Discuss your symptoms and concerns with a mental health expert at MEDvidi and get prescribed depression meds online.

Will Depression Go Away or Will It Worsen Without Treatment? Three Main Factors

Depression symptoms can improve without treatment, especially if the trigger is temporary and the disorder’s severity is mild. But according to research, a depressive episode might last up to 10 months or more [5*] if untreated. Since the condition can worsen and lead to more complications, many people opt to treat their depression with psychotherapy, medications, and self-help techniques.

Whether depression will resolve on its own or worsen when not treated is usually dependent on factors such as:

  • Type of Depression

Some depressive episodes are mild and last only a few weeks, requiring no long-term treatment. On the other hand, others last several months to years and must be treated to prevent complications. For example, seasonal affective disorder occurs during winter and eases as spring sets in, unlike persistent depressive disorder (PDD), which persists regardless of the season unless treated.

  • Etiology

The cause [6*] of depression also determines whether it goes away on its own. If the trigger is transient, the disorder might not last long. Depression associated with certain health conditions often resolves upon treating the underlying disease, while those without an identifiable cause tend to last longer and are more difficult to treat. Pregnancy and delivery can sometimes cause postpartum depression in women, which usually goes away with appropriate treatment.

  • Severity

Mild depression might go away without formal treatment, unlike moderate to severe depression, which requires treatment to subside. Regardless of the severity, the remedies, including psychotherapy and medications, are highly effective, with more than 80 percent [7*] of treated patients reporting symptom improvement.

With the right treatment, it is possible to achieve remission. Our doctors are ready to support you and tell you how to make remission last longer.

Can depression go away

Can Depression Be Cured?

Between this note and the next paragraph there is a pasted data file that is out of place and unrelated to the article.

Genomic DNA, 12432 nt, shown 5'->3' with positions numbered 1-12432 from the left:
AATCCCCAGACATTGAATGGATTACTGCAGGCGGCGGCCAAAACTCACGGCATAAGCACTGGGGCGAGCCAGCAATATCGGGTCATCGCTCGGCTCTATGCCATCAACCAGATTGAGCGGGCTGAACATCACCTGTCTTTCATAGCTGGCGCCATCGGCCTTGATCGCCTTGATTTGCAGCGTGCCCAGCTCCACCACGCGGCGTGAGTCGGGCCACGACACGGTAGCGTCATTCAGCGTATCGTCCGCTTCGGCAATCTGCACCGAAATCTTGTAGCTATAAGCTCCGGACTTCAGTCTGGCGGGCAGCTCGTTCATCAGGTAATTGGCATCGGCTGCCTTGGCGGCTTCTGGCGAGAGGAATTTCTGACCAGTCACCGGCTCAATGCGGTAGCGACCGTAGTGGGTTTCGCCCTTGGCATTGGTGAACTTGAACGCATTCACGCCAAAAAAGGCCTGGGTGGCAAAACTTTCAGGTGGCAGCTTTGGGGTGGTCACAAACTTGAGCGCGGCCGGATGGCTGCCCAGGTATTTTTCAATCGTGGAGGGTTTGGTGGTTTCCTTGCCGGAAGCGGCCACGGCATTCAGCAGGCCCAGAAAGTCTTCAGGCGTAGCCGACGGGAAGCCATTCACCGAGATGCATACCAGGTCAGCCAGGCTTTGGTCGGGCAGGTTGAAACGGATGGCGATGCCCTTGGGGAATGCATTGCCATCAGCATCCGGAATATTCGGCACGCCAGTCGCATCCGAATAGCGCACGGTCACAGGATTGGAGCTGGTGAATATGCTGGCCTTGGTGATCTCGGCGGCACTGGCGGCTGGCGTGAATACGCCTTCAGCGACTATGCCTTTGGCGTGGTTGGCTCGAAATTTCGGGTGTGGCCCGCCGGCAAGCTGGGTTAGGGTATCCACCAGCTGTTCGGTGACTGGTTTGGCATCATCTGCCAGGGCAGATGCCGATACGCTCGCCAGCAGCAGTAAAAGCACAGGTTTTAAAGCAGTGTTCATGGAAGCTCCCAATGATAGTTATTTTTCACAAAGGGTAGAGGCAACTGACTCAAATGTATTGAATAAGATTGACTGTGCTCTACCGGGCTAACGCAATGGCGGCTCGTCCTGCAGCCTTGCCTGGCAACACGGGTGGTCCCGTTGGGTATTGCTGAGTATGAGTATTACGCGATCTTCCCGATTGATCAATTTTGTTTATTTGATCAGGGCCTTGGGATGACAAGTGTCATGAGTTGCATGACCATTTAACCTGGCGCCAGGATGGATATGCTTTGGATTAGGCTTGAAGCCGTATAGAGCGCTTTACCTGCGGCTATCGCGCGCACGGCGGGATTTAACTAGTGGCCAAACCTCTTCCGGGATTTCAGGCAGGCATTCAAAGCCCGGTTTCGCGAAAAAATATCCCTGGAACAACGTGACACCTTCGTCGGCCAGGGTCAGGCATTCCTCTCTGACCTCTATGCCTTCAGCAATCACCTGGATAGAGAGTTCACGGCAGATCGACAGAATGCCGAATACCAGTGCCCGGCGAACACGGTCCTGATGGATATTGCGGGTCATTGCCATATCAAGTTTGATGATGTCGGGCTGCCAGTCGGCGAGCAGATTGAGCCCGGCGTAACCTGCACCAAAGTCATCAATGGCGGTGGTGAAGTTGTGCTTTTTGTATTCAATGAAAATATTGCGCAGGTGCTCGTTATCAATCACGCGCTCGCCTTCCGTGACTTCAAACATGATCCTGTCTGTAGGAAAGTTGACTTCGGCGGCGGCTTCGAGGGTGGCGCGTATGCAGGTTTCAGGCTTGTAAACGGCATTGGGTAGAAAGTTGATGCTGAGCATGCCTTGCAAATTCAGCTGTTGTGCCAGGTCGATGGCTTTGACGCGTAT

While depression is not curable, it is still one of the most treatable mental disorders. With proper treatment with antidepressants, remission is possible. However, antidepressant medications temporarily modify the brain’s chemistry to improve symptoms. Even though they can bring relief and have proven efficacy, they usually may not eliminate the underlying cause of depression, which can lead to relapse in the future when pharmacological treatment is stopped. So, to learn how to deal with depression triggers effectively and make remission long-term, one may consider supplementing medications with psychotherapy.


So, does depression ever go away? This serious mental health disorder can be managed with the help of certain interventions. Still, waiting for the symptoms to disappear on their own is not recommended. While it is possible for mild depression, moderate and severe cases require a person to get professional help.


7 sources
  1. Depressive disorder (depression). (2023)
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  2. Which first-line antidepressant? (2019)
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  3. Effectiveness of Psychological Treatments for Depressive Disorders in Primary Care: Systematic Review and Meta-Analysis. (2015)
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  4. What is Electroconvulsive Therapy (ECT)?
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  5. Duration of major and minor depressive episodes and associated risk indicators in a psychiatric epidemiological cohort study of the general population. (2017)
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  6. The Etiology of Depression
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  7. What Is Depression?
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Written by:

Rabia Khaliq

MSc in Applied Psychology

Umar Javed



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Evidence Based

This article is based on scientific evidence, written by experts and fact checked by experts.

Our team of experts strive to be objective, unbiased, honest and to present both sides of the argument.

This article contains scientific references. The numbers
in the parentheses (1, 2, 3) are clickable links to peer-reviewed scientific papers.